Taxis in Rome
Look for white taxis licensed by the Rome City Council with the word "TAXI" on top. Since there are some unauthorised taxis charging a much higher price than the city’s fixed fare, be sure to spot the ones with the Rome City Council symbol on the doors and the license on the back left of the vehicle. Have a taxi in front of you within minutes by calling one over the phone at 060609 or going directly to a taxi rank. To ensure a safe and secure journey, ask the driver to place the taxi meter above the dashboard and ask for a receipt at the end with the details, license number and driver’s signature.
There are 65 taxi ranks across Rome which can be viewed at www.060608.it/en
What are the fares?
Throughout the municipality of Rome, there are sole progressive taxi meter rates that work on a unit system based on kilometers travelled and the total time for each trip. Thankfully the fares do not go higher than the annual inflation rates from the National Statistics Bureau (Istat). Women have 10% discounted fares when traveling alone at night, including anyone going to the hospital or teenagers leaving discos on Friday and Saturday nights depending on previous agreement with the concerned club.
The main taxis to use are by Largo Torre Argentina, Metro Anagnina, Villa Borghese, Piazza Venezia, Trastevere, Piazzale Ostiense, Fontana di Trevi, Termini Station, Piazzale della Stazione Tiburtina, Ostia and the Vatican.
During weekdays, the set fare of departure from 6 AM to 10 PM is €3; during weekends, 6AM to 10 PM, €4.50; at night, 10 PM to 6 AM, €6.50. Hourly rates range from €27 for traveling at a speed less than 20 km.
Know All About the Roman Buses
Buses in Rome
Find the major bus terminal right by Termini Station and many bus stops spread across Rome, but check the following major bus routes to properly explore the city where it’s often difficult to reach the hidden gems with public transportation.
Route 8 (Tram): Piazza Venezia - Argentina - Trastevere
Route 40 (Limited stop express): Termini - Piazza Venezia - Argentina - Piazza Pia (for St Peter's/Vatican)
Route 60: Termini - Piazza Venezia - Colosseum - Circo Massimo
Route 62: Repubblica - Spanish Steps - Piazza Venezia - Argentina - Vatican
Route 64: Termini - Piazza Venezia - Argentina - Vatican
Route 81: Vatican Museums - Piazza Imperatore (Spanish Steps) - Piazza Colonna (Trevi Fountain) - Piazza Venezia - Circo Massimo - Colosseum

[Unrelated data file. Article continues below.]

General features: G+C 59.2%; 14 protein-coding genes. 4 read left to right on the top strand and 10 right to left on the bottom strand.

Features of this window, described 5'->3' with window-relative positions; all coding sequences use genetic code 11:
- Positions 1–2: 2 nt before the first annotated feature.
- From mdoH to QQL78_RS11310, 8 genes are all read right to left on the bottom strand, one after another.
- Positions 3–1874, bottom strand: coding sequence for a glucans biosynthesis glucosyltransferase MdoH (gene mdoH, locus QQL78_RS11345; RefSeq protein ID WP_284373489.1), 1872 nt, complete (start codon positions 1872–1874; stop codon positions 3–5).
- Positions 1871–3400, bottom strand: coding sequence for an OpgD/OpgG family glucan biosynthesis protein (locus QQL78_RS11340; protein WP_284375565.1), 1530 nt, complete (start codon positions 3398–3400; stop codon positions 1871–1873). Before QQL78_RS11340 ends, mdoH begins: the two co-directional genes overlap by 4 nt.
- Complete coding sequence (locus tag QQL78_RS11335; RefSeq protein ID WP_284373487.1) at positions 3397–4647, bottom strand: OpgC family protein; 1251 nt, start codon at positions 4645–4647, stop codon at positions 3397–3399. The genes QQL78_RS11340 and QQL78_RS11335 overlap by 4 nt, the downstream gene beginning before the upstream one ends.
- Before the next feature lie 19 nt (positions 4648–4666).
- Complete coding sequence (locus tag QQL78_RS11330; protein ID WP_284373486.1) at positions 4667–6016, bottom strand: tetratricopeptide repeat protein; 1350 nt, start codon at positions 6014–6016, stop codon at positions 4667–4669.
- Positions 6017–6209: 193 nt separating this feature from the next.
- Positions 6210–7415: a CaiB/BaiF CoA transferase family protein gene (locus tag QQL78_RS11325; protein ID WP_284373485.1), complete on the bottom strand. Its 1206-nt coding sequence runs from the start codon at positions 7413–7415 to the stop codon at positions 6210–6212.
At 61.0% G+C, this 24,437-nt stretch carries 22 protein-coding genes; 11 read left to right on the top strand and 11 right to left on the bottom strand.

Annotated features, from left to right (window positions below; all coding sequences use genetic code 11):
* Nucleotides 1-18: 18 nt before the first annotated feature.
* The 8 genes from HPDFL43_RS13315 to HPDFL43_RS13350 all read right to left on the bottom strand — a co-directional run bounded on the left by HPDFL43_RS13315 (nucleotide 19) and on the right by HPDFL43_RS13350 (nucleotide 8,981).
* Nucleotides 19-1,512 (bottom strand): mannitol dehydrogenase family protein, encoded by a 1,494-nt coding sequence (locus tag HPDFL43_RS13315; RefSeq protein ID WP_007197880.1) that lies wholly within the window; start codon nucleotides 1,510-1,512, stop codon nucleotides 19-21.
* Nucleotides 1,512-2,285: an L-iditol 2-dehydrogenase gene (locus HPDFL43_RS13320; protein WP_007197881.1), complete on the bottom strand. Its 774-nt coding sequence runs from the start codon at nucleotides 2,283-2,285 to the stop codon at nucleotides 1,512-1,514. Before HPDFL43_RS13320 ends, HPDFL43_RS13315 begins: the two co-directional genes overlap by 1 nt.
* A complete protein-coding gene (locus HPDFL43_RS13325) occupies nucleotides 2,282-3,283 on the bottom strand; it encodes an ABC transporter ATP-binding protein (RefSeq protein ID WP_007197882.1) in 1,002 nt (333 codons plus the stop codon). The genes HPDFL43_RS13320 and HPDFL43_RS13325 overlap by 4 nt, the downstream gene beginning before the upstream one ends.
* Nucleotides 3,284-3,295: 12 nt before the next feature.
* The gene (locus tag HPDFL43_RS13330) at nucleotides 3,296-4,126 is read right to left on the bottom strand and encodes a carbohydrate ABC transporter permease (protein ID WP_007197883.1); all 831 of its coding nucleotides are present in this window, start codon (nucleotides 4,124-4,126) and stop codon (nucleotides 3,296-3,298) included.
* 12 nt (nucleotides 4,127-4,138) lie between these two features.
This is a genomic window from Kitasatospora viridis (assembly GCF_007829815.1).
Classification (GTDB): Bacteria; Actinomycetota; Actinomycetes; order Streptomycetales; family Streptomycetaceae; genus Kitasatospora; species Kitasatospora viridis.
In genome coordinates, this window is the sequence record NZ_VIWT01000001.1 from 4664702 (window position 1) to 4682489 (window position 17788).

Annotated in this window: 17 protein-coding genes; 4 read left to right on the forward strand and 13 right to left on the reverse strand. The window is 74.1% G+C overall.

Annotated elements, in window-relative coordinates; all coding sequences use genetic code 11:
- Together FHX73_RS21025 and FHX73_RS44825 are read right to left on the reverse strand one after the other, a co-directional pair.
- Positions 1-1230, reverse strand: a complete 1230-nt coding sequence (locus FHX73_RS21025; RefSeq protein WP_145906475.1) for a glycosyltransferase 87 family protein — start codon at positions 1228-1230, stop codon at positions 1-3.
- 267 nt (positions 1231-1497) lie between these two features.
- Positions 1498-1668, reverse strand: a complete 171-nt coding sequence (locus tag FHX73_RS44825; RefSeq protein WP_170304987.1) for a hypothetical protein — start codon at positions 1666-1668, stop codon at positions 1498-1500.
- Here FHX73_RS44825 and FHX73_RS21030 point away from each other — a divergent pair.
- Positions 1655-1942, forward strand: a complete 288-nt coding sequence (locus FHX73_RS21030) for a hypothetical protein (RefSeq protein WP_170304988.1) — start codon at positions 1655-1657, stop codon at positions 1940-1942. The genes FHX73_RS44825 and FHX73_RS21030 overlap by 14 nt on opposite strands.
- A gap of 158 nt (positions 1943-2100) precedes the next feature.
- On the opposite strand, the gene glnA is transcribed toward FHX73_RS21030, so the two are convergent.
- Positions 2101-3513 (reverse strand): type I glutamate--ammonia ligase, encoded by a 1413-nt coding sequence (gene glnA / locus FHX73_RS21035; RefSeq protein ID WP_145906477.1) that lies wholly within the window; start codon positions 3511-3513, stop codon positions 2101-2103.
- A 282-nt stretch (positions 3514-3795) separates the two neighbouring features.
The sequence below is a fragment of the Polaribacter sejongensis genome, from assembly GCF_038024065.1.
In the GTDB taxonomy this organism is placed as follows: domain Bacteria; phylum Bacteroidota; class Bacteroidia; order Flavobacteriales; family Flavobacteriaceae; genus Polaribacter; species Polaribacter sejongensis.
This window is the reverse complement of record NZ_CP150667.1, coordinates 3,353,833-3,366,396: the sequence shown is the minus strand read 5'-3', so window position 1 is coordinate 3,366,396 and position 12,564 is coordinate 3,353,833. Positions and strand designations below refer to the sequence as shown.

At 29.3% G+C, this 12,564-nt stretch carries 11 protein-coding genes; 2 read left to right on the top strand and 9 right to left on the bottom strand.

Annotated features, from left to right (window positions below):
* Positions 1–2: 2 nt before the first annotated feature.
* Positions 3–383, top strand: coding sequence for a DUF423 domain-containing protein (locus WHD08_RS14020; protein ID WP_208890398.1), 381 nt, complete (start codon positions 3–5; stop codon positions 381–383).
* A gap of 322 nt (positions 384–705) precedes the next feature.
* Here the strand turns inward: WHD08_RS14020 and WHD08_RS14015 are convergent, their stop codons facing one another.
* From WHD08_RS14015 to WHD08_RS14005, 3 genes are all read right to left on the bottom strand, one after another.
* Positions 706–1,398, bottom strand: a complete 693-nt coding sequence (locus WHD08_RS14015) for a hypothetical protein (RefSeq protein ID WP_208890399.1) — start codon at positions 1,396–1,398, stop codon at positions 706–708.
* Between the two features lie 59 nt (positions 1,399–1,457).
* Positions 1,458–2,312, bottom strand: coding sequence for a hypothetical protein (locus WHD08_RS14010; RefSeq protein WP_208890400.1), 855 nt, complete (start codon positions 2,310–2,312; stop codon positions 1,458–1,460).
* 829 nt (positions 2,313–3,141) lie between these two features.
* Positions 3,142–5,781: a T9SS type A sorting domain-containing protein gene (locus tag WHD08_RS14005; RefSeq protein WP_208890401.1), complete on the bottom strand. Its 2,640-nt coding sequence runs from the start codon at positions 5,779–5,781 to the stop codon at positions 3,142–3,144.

Route H: Termini - Piazza Venezia - Argentina - Trastevere
Bus tickets can be purchased at bars, tobacconists or vending machines and they last for 100 minutes, so don’t be shy to change buses with just one ticket. Tickets purchased for the bus are the same as metro tickets in Rome. There are five different types of ticket options:
- B.I.T. (Biglietto Integrato a Tempo) Standard ticket: At €1.50, this is valid for 100 minutes on all buses with transfers and one Metro ride
- 24 Hour Ticket: At €7.00, this provides unlimited bus, metro and train travel within Rome for 24 hours upon validation
- 48 Hour Ticket: At €12.50, this provides unlimited bus, metro and train travel within Rome for 48 hours upon validation
- 72 Hour Ticket: At €18.00, this gives unlimited bus, metro and train travel within Rome for 72 hours from validation
- C.I.S. (Biglietto settimanale): At €24.00, this is the weekly ticket valid for 7 days
Once inside the ancient city center, you will quickly see that the standard buses will never pass through the tiny streets. Take the electric buses that have room for only a few people at a time. Don’t forget your standard bus ticket nonetheless.
Cycle Through the Ancient City
Bicycles in Rome
Rent a bike for about €4 per hour and peddle through the romantic, historical streets of Rome. Although a bike sharing program does not continue anymore, you will still find locals and tourists alike riding throughout the Eternal City.
If you do decide to bring your bike with you on the metro, make sure to remember that you are allowed to do so only on holidays and in evenings after 8PM on lines A and B and the Rome-Lido railway line. Unless you already subscribed to Metrebus, you are still required to purchase a ticket for each bicycle, with the exception of foldable bicycles.
Biking Route Suggestions
Some biking route suggestions are in Appia Antica Park or through Via Appia Antica with the Catacombs, the Villa of Massenzio and the Mausoleum of Cecilia Metella, the Park of the Aqueducts and the Valle della Caffarella. Consider taking the Ostia Lido train from the Piramide Metro where you can find bike stations in Ostia and cycle towards the beach.
Metro in Rome
Rome has three metro lines (A, B, C). Thankfully, Termini Station is where Lines A and B intersect and where the largest hotel district in Rome is. Although it is not recommended as the best way of transportation throughout the city since it does not fully cover the center of Rome, the metro will still bring you to famous sites like the Colosseum, Roman Forum, Spanish Steps, the Vatican Museum and St. Peter’s Square.
Take Ottaviano (Line A) to reach the Vatican Museums and St. Peter’s Basilica; Spagna (Line A) to reach the Spanish Steps; Colosseo (Line B) to reach the Colosseum and the Roman Forum.